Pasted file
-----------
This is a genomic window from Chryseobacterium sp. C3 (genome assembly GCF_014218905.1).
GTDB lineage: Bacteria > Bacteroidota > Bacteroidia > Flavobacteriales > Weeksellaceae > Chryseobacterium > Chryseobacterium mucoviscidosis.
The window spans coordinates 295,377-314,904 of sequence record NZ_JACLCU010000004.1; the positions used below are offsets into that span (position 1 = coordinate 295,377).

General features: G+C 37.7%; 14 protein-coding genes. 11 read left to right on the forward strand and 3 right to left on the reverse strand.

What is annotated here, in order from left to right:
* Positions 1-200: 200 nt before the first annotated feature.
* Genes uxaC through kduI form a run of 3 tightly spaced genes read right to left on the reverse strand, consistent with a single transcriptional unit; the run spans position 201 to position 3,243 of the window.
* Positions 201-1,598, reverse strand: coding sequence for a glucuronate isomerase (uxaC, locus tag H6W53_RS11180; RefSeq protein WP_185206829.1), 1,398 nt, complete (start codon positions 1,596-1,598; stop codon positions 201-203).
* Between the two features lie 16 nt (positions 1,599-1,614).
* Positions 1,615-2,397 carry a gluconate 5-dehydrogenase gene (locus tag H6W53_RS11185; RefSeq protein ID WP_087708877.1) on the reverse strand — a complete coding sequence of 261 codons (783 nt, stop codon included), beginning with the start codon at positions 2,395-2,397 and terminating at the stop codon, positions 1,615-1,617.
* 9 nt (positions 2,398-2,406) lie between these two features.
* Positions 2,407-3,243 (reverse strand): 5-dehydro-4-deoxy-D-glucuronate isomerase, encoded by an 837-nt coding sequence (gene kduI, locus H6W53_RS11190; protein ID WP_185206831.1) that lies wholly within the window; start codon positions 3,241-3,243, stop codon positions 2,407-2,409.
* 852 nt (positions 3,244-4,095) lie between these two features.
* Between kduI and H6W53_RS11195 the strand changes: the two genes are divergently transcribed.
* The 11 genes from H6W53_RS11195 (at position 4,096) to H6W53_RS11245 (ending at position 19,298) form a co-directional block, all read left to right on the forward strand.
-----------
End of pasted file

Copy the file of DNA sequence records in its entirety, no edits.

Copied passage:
This is a genomic window from Chryseobacterium sp. C3 (genome assembly GCF_014218905.1).
GTDB lineage: Bacteria > Bacteroidota > Bacteroidia > Flavobacteriales > Weeksellaceae > Chryseobacterium > Chryseobacterium mucoviscidosis.
The window spans coordinates 295,377-314,904 of sequence record NZ_JACLCU010000004.1; the positions used below are offsets into that span (position 1 = coordinate 295,377).

General features: G+C 37.7%; 14 protein-coding genes. 11 read left to right on the forward strand and 3 right to left on the reverse strand.

What is annotated here, in order from left to right:
* Positions 1-200: 200 nt before the first annotated feature.
* Genes uxaC through kduI form a run of 3 tightly spaced genes read right to left on the reverse strand, consistent with a single transcriptional unit; the run spans position 201 to position 3,243 of the window.
* Positions 201-1,598, reverse strand: coding sequence for a glucuronate isomerase (uxaC, locus tag H6W53_RS11180; RefSeq protein WP_185206829.1), 1,398 nt, complete (start codon positions 1,596-1,598; stop codon positions 201-203).
* Between the two features lie 16 nt (positions 1,599-1,614).
* Positions 1,615-2,397 carry a gluconate 5-dehydrogenase gene (locus tag H6W53_RS11185; RefSeq protein ID WP_087708877.1) on the reverse strand — a complete coding sequence of 261 codons (783 nt, stop codon included), beginning with the start codon at positions 2,395-2,397 and terminating at the stop codon, positions 1,615-1,617.
* 9 nt (positions 2,398-2,406) lie between these two features.
* Positions 2,407-3,243 (reverse strand): 5-dehydro-4-deoxy-D-glucuronate isomerase, encoded by an 837-nt coding sequence (gene kduI, locus H6W53_RS11190; protein ID WP_185206831.1) that lies wholly within the window; start codon positions 3,241-3,243, stop codon positions 2,407-2,409.
* 852 nt (positions 3,244-4,095) lie between these two features.
* Between kduI and H6W53_RS11195 the strand changes: the two genes are divergently transcribed.
* The 11 genes from H6W53_RS11195 (at position 4,096) to H6W53_RS11245 (ending at position 19,298) form a co-directional block, all read left to right on the forward strand.